The rates of accumulation of structural changes in the Juglans genomes ranged from 0.4 to 1.4 major rearrangements per MY during the 66 MY of evolution. These rate estimates are among the lowest we have obtained to date14,15. Furthermore, 43.7% of the J. regia genes were collinear with genes on the grape pseudomolecules, which is remarkable considering that the two lineages diverged more than 100 MYA. This high gene collinearity among woody perennials contrasts with low gene collinearity in comparisons involving genomes of herbaceous plants, such as those of grasses (Table S16), and provide additional evidence for slow genome evolution in woody perennials17.
Materials and methods
DJUG 31.01 is a tree grown from J. microcarpa seeds collected near Sanderson TX USA by Loy Shreve as accession 83–131. Serr is the result of a cross between J. regia cv Payne of unknown seedling origin and PI 159568, a USDA plant introduction of J. regia from Paghman, Afghanistan. We generated clones of their hybrid MS1-56 by micropropagating the epicotyl excised from an immature hybrid embryo and transplanted rooted clones into pots in a greenhouse.
Optical map construction
We collected leaves from tissue culture-grown clones for MS1-56 and orchard trees for Serr and 31.01 and provided them to Amplicon Express (Pullman WA USA) for high-molecular-weight (HMW) (>500 kb) DNA isolation. Based on the frequency of recognition sites in the genome sequence of J. regia cv Chandler11, we selected nicking endonucleases Nt.BspQI and Nb.BssSI (New England BioLabs, Ipswich MA USA) for DNA nicking. We treated HMW DNA of MS1-56 separately with both enzymes and that of Serr and 31.01 only with Nt.BspQI. We stained nicked molecules according to the IrysPrep Reagent Kit instructions [Bionano Genomics, San Diego CA USA, (henceforth BNG)] and imaged the stained DNA molecules with the Irys system (BNG). To obtain basic labelling and length information, we converted molecules > 20 kb into bnx files with AutoDetect (BNG) software. We then aligned molecules > 180 kb that passed the quality control against each other, clustered them, and assembled them into contigs using the BNG assembly pipeline53,54. We used the p-values 1 × 10–8, 1 × 10–9, and 1 × 10–15 as thresholds for pairwise assembly, extension/refinement, and final contig refinement, respectively. We manually checked the resulting optical maps for chimeric contigs and resolved them when detected.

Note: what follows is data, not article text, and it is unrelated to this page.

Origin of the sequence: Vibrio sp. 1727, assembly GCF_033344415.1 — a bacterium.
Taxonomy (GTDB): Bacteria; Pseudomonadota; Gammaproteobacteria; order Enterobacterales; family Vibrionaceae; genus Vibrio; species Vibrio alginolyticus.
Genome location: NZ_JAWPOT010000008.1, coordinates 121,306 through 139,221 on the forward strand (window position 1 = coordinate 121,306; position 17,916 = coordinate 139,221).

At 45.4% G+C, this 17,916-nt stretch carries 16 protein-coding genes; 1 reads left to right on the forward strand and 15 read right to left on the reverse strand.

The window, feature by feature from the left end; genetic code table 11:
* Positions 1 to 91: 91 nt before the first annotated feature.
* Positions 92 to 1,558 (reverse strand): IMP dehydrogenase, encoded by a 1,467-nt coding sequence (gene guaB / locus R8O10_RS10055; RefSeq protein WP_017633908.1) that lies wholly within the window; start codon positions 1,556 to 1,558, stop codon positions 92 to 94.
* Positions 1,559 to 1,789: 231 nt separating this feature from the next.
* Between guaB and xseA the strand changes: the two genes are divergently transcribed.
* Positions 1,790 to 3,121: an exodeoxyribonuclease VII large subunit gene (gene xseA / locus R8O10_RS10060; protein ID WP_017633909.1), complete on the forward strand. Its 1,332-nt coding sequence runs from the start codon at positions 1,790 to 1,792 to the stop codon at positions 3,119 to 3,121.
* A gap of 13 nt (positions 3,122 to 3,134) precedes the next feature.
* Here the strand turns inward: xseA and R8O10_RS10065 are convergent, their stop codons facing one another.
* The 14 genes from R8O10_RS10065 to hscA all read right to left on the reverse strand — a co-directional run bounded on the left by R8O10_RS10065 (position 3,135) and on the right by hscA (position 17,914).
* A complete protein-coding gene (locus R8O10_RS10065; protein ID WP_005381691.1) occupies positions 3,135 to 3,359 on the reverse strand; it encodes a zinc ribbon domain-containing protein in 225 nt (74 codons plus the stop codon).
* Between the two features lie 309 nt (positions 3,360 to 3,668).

Optical map length comparisons
Optical maps of Serr and 31.01 consisted of diploid and haploid regions. We self-aligned optical maps to identify diploid regions, decided which of the two haplotypes in the phased regions were present on the MS1-56 optical map, and disregarded the alternative haplotype. The sum of the edited Serr and 31.01 optical map lengths was compared with the length of the MS1-56 optical map.
Pacific biosciences and 10X genomics sequencing
We isolated nuclear DNAs from MS1-56 as described earlier55 and prepared sequencing libraries using protocols from Pacific Biosciences (Menlo Park CA USA, henceforth). They were sequenced with the Single Molecule Real-Time (SMRT) technology at the Genome Center, University of California, Davis on the PacBio long-read sequencing instrument RSII using the P6 Polymerase Binding and C4 Chemistry Kits. Sequencing of the 58 PacBio SMRT cells of MS1-56 generated 57.2 Gb (~54X coverage) of reads averaging 12,791 bp with a maximum length of 82,702 bp. We assembled 2.05 million error-corrected qualified reads with Falcon (v0.4.2)56 into 460 contigs (total length of 1,056,053,412 bp), which we polished with the genomic consensus tool Quiver (https://github.com/PacificBiosciences/GenomicConsensus). We named this assembly MS1-56_v0.
To prepare 10X Genomics sequencing library, we isolated DNA from leaves of orchard-grown MS1-56. We prepared a sequencing library according to a protocol from 10X Genomics (Pleasanton CA USA). We sequenced the library with Illumina HiSeq4000 and assembled 680.53 million reads (89X genome equivalent, Table S1) with the 10X Genomics software Supernova (v1.1.3)57 using default parameters. The assembly produced 79,926 contigs with a total length of 1,005,111,912 bp and an N50 of 41,627 bp.
We digested 460 MS1-56 sequence contigs in assembly MS1-56_v0 in silico with the Nt.BspQI and Nb.BssSI restriction endonucleases using Knickers (BNG) and aligned the contigs on the MS-156 Nt.BspQI and Nb.BssSI optical maps using RefAligner (BNG). We visually checked the alignments in IrysView (BNG). Of the 460 MS1-56 polished contigs, 239 (~1047 Mb) were of sufficient length to be aligned. Five of the aligned contigs were chimeric and we disjoined them, increasing the total number of polished PacBio contigs to 465 (assembly MS1-56_v1, Table S2). The contig N50 = 7,904,778 bp. We then aligned MS1-56_v1 contigs on optical maps and scaffolded them with the hybrid-scaffolding pipeline (BNG). Since two optical maps were generated for MS1-56, we performed a two-step hybrid-scaffolding resolution with the strictest ‘conflict-free’ setting, first for sequence contigs aligned on the Nt.BspQI optical map. We then aligned scaffolds on the Nb.BssSI optical map and scaffolded them further. We performed scaffolding also in the reverse order, using the Nb.BssSI optical map for aligning sequence contigs, which was then followed by scaffolding on the Nt.BspQI optical map. We found no difference between the two approaches. BNG (https://bionanogenomics.com/support/software-downloads/) provided us with software packages for scaffolding.